This paper considers collective action non-participation by people sympathetic but not committed to participating in actions for social change (‘sympathisers’). We conducted a thematic analysis of open-ended written accounts of the barriers to participating in sustained collective action (N = 112), finding that people can be reluctant to engage in some types of collective action. Participants wrote about the potential for detrimental consequences resulting from association with ‘protesters’, concern that they may be undermined by ‘extreme’ fringes of a movement, ambivalence about the visible performance of group normative behaviours (specifically, protesting), and trepidation about ‘loss of self’ within a group. We discuss the findings in relation to theory on social (dis)identification, social (dis)incentives, and identity performances, arguing that inaction does not necessarily stem from apathy. Rather, people may engage in motivated inaction – that is, active avoidance of some types of actions, or from affiliations with particular groups, as a response to negative inferences about the legitimacy or efficacy of some forms of collective action. Practical strategies are suggested for groups and individuals, including the potential for people to take actions for social change independently of a formally organised movement.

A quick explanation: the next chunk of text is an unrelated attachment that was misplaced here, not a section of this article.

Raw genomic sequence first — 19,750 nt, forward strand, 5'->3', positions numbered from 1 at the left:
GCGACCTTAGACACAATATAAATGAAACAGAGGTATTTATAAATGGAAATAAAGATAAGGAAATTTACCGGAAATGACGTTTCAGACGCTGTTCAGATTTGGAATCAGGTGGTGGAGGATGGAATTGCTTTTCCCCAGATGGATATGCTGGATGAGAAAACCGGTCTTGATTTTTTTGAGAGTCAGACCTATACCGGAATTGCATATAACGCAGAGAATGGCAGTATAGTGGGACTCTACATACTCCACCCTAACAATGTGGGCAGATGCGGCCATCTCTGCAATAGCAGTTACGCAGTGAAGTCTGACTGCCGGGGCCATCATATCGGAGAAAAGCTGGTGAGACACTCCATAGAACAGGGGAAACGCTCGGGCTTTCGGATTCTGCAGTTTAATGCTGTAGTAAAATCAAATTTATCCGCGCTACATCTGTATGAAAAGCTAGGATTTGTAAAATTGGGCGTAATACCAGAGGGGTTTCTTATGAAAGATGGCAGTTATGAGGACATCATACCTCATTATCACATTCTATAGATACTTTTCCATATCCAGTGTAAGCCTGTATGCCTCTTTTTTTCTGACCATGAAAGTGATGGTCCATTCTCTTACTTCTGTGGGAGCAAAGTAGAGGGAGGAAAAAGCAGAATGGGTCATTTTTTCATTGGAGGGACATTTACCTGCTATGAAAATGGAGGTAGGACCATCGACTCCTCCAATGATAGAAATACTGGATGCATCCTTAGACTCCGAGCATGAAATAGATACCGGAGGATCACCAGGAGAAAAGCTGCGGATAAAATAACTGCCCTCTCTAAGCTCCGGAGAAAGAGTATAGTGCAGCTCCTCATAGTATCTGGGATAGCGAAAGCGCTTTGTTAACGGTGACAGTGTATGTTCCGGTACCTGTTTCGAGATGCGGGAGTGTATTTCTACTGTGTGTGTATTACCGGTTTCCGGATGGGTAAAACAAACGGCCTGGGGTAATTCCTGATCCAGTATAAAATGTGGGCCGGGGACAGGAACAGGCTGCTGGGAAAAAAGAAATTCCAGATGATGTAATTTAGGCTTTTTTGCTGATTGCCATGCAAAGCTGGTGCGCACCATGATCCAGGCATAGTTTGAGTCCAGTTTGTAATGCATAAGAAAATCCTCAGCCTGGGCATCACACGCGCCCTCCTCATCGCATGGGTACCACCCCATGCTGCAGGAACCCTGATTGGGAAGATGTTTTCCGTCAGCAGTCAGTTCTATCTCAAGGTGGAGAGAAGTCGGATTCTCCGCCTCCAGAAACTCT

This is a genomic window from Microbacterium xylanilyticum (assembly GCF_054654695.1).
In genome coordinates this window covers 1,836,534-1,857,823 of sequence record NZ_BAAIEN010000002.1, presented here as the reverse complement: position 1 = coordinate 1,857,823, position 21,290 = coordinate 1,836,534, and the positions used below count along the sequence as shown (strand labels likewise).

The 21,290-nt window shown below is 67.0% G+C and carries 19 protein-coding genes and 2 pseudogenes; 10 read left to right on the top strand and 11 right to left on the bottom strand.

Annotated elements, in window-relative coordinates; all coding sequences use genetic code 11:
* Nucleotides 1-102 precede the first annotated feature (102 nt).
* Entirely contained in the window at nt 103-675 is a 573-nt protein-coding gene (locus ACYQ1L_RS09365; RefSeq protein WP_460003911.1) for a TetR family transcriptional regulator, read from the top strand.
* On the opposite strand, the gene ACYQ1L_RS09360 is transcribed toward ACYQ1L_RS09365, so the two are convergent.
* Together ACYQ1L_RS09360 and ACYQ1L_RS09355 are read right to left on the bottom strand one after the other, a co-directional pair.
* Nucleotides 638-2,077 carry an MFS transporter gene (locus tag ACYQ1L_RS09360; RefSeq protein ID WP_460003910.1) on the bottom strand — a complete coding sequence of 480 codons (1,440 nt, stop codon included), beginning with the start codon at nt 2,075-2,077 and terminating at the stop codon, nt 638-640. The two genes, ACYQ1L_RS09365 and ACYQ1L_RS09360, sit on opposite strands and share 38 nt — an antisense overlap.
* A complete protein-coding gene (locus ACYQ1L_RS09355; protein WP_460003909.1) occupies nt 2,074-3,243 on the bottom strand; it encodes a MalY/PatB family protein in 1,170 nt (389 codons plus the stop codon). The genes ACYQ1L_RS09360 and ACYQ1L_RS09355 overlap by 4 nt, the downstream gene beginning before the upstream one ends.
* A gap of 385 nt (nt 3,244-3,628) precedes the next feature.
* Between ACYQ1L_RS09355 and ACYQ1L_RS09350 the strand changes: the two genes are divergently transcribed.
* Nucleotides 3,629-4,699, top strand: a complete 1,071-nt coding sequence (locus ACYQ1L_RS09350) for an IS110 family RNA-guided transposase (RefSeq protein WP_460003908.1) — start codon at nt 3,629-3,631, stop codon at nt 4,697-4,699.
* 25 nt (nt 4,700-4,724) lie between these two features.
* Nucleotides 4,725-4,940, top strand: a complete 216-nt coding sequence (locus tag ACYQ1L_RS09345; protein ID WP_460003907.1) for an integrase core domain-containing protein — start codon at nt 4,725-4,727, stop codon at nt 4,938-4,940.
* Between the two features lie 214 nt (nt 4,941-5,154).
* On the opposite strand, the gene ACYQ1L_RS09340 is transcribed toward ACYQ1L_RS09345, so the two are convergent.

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- collective action
- social incentives
- social identity
- identity performance
- participative efficacy
- activist stigma